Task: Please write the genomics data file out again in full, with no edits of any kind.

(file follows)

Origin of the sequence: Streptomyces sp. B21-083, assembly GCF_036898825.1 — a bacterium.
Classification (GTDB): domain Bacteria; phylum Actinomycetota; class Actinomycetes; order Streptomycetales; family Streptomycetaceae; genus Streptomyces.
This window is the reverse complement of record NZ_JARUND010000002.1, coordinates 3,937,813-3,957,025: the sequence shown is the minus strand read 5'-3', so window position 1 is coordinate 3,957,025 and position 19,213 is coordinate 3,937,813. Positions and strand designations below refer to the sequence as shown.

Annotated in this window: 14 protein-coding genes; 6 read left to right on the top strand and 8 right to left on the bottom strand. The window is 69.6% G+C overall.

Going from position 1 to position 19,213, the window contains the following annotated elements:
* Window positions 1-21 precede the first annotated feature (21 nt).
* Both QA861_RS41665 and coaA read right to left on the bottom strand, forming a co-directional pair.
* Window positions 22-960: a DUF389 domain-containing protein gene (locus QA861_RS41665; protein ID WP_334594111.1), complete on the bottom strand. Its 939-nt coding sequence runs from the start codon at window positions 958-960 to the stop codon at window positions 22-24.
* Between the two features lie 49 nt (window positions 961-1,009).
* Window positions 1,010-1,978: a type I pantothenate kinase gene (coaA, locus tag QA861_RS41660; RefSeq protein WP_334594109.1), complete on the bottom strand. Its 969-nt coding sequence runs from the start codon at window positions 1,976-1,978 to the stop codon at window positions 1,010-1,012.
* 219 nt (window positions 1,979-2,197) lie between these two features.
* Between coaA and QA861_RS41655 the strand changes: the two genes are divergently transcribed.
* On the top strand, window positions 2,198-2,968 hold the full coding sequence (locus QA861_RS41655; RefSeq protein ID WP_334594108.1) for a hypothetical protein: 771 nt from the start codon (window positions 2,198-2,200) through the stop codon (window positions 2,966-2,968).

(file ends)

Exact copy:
Origin of the sequence: Streptomyces sp. B21-083, assembly GCF_036898825.1 — a bacterium.
Classification (GTDB): domain Bacteria; phylum Actinomycetota; class Actinomycetes; order Streptomycetales; family Streptomycetaceae; genus Streptomyces.
This window is the reverse complement of record NZ_JARUND010000002.1, coordinates 3,937,813-3,957,025: the sequence shown is the minus strand read 5'-3', so window position 1 is coordinate 3,957,025 and position 19,213 is coordinate 3,937,813. Positions and strand designations below refer to the sequence as shown.

Annotated in this window: 14 protein-coding genes; 6 read left to right on the top strand and 8 right to left on the bottom strand. The window is 69.6% G+C overall.

Going from position 1 to position 19,213, the window contains the following annotated elements:
* Window positions 1-21 precede the first annotated feature (21 nt).
* Both QA861_RS41665 and coaA read right to left on the bottom strand, forming a co-directional pair.
* Window positions 22-960: a DUF389 domain-containing protein gene (locus QA861_RS41665; protein ID WP_334594111.1), complete on the bottom strand. Its 939-nt coding sequence runs from the start codon at window positions 958-960 to the stop codon at window positions 22-24.
* Between the two features lie 49 nt (window positions 961-1,009).
* Window positions 1,010-1,978: a type I pantothenate kinase gene (coaA, locus tag QA861_RS41660; RefSeq protein WP_334594109.1), complete on the bottom strand. Its 969-nt coding sequence runs from the start codon at window positions 1,976-1,978 to the stop codon at window positions 1,010-1,012.
* 219 nt (window positions 1,979-2,197) lie between these two features.
* Between coaA and QA861_RS41655 the strand changes: the two genes are divergently transcribed.
* On the top strand, window positions 2,198-2,968 hold the full coding sequence (locus QA861_RS41655; RefSeq protein ID WP_334594108.1) for a hypothetical protein: 771 nt from the start codon (window positions 2,198-2,200) through the stop codon (window positions 2,966-2,968).